In an attempt to reduce chronic oil pollution, Environment Canada and the Canadian Coast Guard have launched several programs to try to educate ships’ crews about the damage done by oil dumping. For example, the crews are given a multilingual brochure, “Oil Kills Seabirds,” which shows where seabirds are most vulnerable, and which emphasizes that every oil spill, however small, is a hazard. However, many of the ships that are responsible for chronic oil pollution of Canada’s seas do not even enter our ports. Instead, they simply pass through our waters on the way from one foreign port to another.
Large Oil Spills
Large oil spills in Canadian waters
In addition to chronic, purposeful oil pollution, Canada has had its share of large accidental oil discharges. In February 1970, the tanker Arrow ran onto a rock off the coast of Nova Scotia, spilling about 9 000 tonnes of bunker oil into the sea. Bunker oil is a heavy tar-like fuel oil that is used to power large ships. This was our first experience of a large tanker spill, and it alerted us to the huge environmental damage that can be caused. At least 2 400 oiled loons, grebes, diving ducks, and other water birds came ashore on the mainland and another 4 800 birds, mostly Dovekies and murres, were caught in the slicks that drifted out to Sable Island, 180 km offshore. Nobody knows how many more seabirds were oiled offshore, but did not reach Sable Island. Then in March 1979, the ship Kurdistan broke up off Nova Scotia, leaving a similar trail of oiled birds and beaches. On the west coast, after an accident in December 1988, the barge Nestucca spilled 800 tonnes of bunker oil into the Pacific Ocean off Washington State, and at least 30 000 oiled murres and Cassin’s Auklets came ashore there and in southwestern British Columbia. This was only a small fraction of the birds actually killed in this accident.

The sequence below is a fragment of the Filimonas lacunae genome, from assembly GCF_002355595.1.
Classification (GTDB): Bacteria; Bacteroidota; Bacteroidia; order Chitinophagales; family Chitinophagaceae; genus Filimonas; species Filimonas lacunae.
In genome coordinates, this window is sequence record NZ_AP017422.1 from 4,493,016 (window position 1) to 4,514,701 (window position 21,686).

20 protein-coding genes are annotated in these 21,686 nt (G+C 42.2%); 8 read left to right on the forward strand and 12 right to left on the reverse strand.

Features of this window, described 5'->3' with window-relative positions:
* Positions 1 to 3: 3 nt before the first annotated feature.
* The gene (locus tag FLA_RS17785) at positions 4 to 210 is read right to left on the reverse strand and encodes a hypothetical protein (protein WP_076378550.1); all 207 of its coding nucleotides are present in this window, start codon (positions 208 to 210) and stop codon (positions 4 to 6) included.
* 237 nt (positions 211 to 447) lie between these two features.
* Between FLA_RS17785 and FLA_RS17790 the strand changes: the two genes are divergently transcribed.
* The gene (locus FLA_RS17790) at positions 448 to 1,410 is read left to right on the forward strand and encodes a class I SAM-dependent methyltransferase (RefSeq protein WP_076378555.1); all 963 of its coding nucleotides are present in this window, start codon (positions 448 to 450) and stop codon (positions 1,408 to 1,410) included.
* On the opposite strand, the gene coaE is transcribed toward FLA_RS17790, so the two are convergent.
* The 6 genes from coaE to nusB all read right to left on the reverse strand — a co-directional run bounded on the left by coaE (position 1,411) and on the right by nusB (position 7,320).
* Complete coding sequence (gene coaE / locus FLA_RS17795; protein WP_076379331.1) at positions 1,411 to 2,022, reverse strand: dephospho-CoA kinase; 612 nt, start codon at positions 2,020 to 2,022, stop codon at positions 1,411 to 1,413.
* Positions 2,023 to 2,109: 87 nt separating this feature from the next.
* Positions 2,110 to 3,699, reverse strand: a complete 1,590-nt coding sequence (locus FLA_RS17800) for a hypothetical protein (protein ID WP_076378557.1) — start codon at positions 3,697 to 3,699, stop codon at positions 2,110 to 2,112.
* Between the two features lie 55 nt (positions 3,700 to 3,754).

Most spills in Canadian waters have been much smaller, but the size of a spill often has little to do with the damage it can cause. Where and when it happens is more important. In March 1970, the barge Irving Whale spilled 30 tonnes of bunker oil between Prince Edward Island and the Îles-de-la-Madeleine in the Gulf of St. Lawrence, after a hatch came loose in a storm. The slick drifted across an eider feeding area, oiling about 5 000 birds. The toll was nearly as large as the Arrow’s, from a spill only one percent of the size. More recently, at least 17 500 oiled murres washed up in Placentia Bay, Newfoundland and Labrador, during the winter of 1989–1990. This pollution probably came from purposely dumped bilge wastes.
These marine incidents can be matched by others in inland waters. In December 1975, oil from an unknown source killed 2 800 diving ducks in eastern Lake Erie. Downstream, in the lower St. Lawrence, the marsh at Cap Tourmente is famous for its flocks of Greater Snow Geese in spring and fall. Most of the Greater Snow Geese that breed in the eastern Arctic stop there to feed during migration, grazing on the roots of grasses and sedges. In fall 1963, 140 ha of marsh were contaminated by about five tonnes of bunker oil, probably discharged from a ship’s ballast tanks. The oil threatened 70 000 geese and their food supply. Fortunately, a massive salvage operation cleared away the oil and tainted plants before most of the birds arrived, and no geese were lost to oil pollution.